Article | 06 Juin, 2023

Resilience fund approach to sustainable ecosystem restoration

Connecting and integrating productive, financial and social activities around farming and pastoralist communities in the Democratic Republic of the Congo.

The TRI project in the Democratic Republic of the Congo are working together to help address the environmental, economic and social challenges affecting natural resource management. 

Deforestation and land degradation contribute to reduced forest cover, expended natural resources and the increased effects of climate change. Such effects include irregular seasons, excess heat, rainfall deficits, lower agricultural yields, increased greenhouse gas emissions, loss of biodiversity and food insecurity. The TRI project partners in the Democratic Republic of the Congo (DRC) are working together to help address the environmental, economic and social challenges affecting natural resource management. 

The TRI project in DRC supports the Ministry of Environment and Sustainable Development, to implement the country’s Bonn Challenge pledge – with a country commitment to restore 8 million ha by 2030 – and in so doing, to reinforce the governance of the environmental sector, including water, forests and biodiversity. The Democratic Republic of the Congo is also part of the regional restoration initiative AFR100. Concretely, the TRI project contributes to achieving these restoration pledges through the restoration and sustainable management of at least 4 800 ha of degraded forests and landscapes in the province of South Kivu.

The caisse de résilience approach revolves around farming and pastoralist communities – both men and women – connecting and integrating productive, financial and social activities, which involve technical services provided and carried out by NGOs, as well as rural community members. This approach is appropriate for the sustainable restoration of forests and landscapes and includes three pillars: 1) Dimitra Clubs; 2) Farmer Field School (FFS); and 3) Village Savings and Loan Association (VSLA).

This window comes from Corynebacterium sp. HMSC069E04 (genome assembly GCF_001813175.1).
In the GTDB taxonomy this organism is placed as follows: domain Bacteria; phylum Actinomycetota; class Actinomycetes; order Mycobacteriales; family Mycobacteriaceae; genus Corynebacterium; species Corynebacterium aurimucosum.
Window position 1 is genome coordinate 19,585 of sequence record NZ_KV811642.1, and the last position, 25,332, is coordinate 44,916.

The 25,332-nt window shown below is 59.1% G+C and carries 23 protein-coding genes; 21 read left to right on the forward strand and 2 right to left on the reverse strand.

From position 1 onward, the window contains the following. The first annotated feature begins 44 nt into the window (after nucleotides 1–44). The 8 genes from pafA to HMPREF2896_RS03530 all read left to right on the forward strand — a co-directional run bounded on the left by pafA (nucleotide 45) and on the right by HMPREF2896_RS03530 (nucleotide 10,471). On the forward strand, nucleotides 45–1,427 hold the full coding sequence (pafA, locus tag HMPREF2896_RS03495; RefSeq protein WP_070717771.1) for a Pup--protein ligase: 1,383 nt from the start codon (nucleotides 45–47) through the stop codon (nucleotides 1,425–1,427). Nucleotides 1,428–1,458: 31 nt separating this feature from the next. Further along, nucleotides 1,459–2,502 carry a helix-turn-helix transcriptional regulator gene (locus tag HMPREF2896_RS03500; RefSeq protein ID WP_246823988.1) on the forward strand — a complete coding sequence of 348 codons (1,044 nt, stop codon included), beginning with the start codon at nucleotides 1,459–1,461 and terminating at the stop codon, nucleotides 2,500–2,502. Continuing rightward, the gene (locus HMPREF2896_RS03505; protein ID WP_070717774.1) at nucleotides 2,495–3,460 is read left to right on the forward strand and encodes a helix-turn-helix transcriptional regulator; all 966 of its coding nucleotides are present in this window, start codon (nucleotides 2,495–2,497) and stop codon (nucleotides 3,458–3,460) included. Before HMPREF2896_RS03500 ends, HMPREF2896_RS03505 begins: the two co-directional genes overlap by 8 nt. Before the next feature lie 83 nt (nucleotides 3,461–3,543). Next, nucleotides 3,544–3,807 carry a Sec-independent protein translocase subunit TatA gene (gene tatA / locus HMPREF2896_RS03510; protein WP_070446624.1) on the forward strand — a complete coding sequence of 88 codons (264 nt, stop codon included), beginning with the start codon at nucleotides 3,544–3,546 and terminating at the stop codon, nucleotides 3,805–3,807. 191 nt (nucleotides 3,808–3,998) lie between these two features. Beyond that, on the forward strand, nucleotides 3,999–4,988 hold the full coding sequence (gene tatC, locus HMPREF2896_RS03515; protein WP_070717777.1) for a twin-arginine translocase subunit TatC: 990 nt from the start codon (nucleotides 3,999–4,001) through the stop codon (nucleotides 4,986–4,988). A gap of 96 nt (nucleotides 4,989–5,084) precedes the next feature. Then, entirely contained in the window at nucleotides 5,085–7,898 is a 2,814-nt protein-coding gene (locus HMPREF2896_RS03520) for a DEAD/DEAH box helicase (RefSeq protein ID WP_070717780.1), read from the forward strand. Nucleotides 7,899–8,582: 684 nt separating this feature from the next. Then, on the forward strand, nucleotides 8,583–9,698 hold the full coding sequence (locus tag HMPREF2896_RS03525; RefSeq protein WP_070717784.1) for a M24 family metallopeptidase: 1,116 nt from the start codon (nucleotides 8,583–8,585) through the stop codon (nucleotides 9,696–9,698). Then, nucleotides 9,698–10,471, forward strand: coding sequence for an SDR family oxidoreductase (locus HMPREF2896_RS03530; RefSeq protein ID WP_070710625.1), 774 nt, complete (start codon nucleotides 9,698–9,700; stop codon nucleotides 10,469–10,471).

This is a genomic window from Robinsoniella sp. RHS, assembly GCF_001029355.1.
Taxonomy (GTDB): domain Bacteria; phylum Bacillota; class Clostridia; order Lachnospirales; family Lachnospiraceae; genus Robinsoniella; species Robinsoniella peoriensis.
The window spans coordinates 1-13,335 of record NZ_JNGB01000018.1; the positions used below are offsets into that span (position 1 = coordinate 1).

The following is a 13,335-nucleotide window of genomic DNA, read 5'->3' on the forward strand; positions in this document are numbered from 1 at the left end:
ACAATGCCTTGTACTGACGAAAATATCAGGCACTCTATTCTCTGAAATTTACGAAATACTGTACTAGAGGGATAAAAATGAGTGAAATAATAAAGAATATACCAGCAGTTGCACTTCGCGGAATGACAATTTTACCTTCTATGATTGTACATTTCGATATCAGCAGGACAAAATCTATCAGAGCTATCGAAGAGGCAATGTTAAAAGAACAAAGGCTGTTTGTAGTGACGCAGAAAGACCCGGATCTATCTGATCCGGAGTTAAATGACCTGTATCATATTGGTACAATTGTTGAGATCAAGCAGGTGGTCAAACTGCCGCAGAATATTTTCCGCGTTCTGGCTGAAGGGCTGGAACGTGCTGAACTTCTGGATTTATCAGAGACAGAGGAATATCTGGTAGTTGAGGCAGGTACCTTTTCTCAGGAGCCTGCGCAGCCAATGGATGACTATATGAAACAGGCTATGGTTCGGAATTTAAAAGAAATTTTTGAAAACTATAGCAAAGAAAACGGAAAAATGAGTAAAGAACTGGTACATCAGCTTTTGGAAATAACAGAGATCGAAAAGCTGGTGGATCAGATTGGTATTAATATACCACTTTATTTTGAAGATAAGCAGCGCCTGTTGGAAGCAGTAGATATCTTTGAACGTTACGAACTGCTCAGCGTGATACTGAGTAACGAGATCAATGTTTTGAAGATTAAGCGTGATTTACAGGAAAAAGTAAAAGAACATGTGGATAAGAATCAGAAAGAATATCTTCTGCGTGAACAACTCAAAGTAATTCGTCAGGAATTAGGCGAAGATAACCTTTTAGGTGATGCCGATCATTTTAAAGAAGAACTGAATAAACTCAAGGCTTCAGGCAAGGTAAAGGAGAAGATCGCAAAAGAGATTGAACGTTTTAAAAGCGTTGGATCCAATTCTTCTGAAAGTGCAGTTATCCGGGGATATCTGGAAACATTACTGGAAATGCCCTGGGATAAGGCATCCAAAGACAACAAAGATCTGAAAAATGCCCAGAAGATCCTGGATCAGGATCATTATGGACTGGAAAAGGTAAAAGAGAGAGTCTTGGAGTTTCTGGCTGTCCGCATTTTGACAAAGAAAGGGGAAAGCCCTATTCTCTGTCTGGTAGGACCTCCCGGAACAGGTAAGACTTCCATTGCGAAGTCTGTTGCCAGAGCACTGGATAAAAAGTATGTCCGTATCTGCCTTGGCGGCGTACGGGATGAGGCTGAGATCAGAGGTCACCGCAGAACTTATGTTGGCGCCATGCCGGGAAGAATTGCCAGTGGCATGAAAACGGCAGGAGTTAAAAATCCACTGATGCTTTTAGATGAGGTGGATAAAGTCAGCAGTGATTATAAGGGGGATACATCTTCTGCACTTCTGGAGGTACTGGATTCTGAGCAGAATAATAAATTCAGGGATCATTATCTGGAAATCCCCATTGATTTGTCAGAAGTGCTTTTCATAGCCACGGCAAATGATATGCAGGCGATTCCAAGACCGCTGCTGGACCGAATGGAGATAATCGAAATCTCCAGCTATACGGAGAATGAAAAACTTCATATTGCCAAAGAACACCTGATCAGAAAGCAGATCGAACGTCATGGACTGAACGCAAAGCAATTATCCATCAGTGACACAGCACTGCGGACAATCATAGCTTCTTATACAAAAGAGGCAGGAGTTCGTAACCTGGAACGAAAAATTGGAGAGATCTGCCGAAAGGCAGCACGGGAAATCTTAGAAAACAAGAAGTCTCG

TRI DRC Explanation of the planning stages of the CEP activities by Master Trainer, Jackson Ngongo. Photo: FAO/Floribert Mbolela

Dimitra Clubs 

The Dimitra Club pillar raises awareness and mobilizes both communities and local authorities around environmental issues, including their impacts and the need to implement restoration. Dimitra Clubs contribute to reawakening community dynamics around restoration and strengthen inclusive community engagement, collective action and gender equality. The Dimitra Club pillar also helps to identify common problems and challenges, with restoration as an entry point, enables communities to analyse and discuss these to find local solutions, and encourages them to apply these solutions using their own resources. 

In total, 90 Dimitra Clubs have been supported by the project. The approach reached 2 760 households who took ownership of the good practices of FLR to establish nurseries, which resulted in the production and distribution of 30 000 seedlings of forest and agroforestry species by each Dimitra Club. Each member also received four fruit tree seedlings (including two mango and two avocado trees) for planting in their respective fields. The establishment of nurseries allowed for the production and distribution of 2.7 million seedlings of efficient species for the restoration of forest landscapes through Dimitra Clubs, as supported by two local NGOs.

The project also assisted 400 Indigenous Peoples’ households living around the KBNP in the development of alternative activities to forest resources, including the establishment of home gardens and the domestication of medicinal and other valuable plants.